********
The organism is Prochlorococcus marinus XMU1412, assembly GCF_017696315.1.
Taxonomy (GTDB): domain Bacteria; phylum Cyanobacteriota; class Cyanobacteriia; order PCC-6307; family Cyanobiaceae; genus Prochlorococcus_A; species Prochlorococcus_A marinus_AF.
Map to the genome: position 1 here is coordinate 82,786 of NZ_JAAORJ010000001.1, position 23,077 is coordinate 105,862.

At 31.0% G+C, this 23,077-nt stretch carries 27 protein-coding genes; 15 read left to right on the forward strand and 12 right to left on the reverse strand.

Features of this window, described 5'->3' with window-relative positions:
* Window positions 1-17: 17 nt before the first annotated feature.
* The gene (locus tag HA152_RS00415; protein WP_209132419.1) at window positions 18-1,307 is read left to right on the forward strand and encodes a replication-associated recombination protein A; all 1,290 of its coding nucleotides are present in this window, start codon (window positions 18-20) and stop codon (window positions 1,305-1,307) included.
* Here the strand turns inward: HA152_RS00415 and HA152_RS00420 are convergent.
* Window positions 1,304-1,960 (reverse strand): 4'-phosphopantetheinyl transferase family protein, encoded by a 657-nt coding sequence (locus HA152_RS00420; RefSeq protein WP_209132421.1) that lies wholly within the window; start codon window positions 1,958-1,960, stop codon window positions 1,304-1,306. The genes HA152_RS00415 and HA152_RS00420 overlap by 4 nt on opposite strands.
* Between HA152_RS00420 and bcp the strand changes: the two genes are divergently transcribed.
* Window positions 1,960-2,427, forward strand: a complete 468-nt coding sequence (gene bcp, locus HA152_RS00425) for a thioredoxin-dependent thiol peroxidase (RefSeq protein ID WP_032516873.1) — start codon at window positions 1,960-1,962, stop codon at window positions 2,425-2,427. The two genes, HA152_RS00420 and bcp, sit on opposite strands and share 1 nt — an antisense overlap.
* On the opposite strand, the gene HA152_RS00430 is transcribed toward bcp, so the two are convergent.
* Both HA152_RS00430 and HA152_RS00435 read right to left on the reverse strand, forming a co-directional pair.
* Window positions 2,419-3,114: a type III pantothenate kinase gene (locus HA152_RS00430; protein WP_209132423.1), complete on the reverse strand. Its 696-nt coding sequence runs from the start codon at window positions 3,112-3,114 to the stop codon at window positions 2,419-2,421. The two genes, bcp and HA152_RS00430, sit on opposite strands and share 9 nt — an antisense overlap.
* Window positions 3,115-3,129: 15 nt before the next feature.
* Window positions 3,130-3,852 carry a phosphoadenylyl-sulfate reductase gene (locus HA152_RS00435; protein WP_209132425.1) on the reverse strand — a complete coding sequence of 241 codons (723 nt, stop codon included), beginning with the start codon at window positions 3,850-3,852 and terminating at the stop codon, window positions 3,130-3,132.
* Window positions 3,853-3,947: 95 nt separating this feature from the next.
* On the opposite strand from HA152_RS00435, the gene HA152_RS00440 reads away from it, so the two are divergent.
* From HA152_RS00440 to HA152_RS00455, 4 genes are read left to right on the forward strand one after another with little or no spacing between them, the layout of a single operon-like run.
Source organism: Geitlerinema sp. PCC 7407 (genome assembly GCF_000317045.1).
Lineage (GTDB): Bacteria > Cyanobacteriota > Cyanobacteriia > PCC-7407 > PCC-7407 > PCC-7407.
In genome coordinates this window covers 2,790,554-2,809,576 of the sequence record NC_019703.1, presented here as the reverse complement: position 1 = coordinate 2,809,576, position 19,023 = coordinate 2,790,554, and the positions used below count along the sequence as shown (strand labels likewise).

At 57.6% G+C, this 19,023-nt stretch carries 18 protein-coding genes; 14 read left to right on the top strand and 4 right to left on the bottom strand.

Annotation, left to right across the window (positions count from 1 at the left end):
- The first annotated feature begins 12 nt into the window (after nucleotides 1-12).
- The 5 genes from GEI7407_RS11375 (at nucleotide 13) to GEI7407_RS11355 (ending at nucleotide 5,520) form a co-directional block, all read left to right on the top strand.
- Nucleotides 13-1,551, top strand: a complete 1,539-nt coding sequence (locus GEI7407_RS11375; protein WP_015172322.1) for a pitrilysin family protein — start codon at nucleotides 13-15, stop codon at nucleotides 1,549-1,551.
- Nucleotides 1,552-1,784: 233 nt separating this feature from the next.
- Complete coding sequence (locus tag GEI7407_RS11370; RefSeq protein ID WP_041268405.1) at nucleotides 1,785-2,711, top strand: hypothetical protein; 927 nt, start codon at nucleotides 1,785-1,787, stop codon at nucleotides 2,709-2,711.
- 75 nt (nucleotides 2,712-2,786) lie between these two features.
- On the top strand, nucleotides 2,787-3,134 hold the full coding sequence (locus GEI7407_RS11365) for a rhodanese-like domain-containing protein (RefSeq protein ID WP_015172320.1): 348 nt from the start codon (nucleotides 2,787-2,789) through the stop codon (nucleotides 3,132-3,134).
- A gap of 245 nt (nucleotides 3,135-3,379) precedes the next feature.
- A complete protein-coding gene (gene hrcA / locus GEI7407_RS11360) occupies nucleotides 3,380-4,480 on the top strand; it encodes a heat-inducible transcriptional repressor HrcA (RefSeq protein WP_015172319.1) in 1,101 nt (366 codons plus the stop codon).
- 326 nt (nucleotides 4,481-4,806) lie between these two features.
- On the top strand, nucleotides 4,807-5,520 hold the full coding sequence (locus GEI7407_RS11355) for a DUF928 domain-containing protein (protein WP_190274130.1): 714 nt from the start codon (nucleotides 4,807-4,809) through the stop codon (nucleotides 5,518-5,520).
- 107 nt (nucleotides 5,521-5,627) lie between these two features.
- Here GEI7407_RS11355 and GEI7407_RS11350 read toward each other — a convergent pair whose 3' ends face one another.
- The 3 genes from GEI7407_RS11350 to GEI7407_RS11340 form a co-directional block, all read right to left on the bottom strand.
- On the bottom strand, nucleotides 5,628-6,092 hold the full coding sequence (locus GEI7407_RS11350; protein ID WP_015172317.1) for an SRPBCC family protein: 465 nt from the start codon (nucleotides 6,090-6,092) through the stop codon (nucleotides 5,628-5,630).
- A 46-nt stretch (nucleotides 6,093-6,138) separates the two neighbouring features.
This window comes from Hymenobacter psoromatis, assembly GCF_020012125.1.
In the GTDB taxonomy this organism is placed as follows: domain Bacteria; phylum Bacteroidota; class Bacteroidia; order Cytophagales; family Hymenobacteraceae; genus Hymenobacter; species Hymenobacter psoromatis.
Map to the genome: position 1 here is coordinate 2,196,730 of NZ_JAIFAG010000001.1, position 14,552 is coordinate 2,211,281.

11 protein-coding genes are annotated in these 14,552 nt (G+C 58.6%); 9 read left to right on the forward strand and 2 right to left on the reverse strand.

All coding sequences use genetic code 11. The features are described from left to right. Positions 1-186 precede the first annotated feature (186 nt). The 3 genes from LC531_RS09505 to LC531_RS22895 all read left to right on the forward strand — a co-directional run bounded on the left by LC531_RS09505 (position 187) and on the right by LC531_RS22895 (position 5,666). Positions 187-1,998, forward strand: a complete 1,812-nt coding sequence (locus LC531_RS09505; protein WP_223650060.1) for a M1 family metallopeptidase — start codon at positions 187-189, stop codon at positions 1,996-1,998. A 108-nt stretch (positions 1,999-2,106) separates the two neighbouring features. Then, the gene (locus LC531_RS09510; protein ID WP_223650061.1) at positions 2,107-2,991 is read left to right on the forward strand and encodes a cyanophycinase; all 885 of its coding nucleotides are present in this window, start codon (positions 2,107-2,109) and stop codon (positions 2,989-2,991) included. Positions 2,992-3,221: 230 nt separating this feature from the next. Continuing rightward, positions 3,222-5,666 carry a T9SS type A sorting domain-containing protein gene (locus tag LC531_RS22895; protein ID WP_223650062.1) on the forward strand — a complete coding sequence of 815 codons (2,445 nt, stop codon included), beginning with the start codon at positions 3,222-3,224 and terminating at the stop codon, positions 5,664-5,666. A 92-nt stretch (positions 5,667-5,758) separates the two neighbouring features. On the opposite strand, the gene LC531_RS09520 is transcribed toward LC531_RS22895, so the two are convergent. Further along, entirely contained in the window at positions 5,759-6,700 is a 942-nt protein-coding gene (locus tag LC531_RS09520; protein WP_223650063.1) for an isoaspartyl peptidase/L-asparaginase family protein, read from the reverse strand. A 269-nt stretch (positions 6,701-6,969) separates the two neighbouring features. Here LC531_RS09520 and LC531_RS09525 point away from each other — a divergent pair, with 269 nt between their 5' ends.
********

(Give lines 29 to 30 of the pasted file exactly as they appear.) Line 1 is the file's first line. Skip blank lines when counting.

- Complete coding sequence (locus tag GEI7407_RS11370; RefSeq protein ID WP_041268405.1) at nucleotides 1,785-2,711, top strand: hypothetical protein; 927 nt, start codon at nucleotides 1,785-1,787, stop codon at nucleotides 2,709-2,711.
- 75 nt (nucleotides 2,712-2,786) lie between these two features.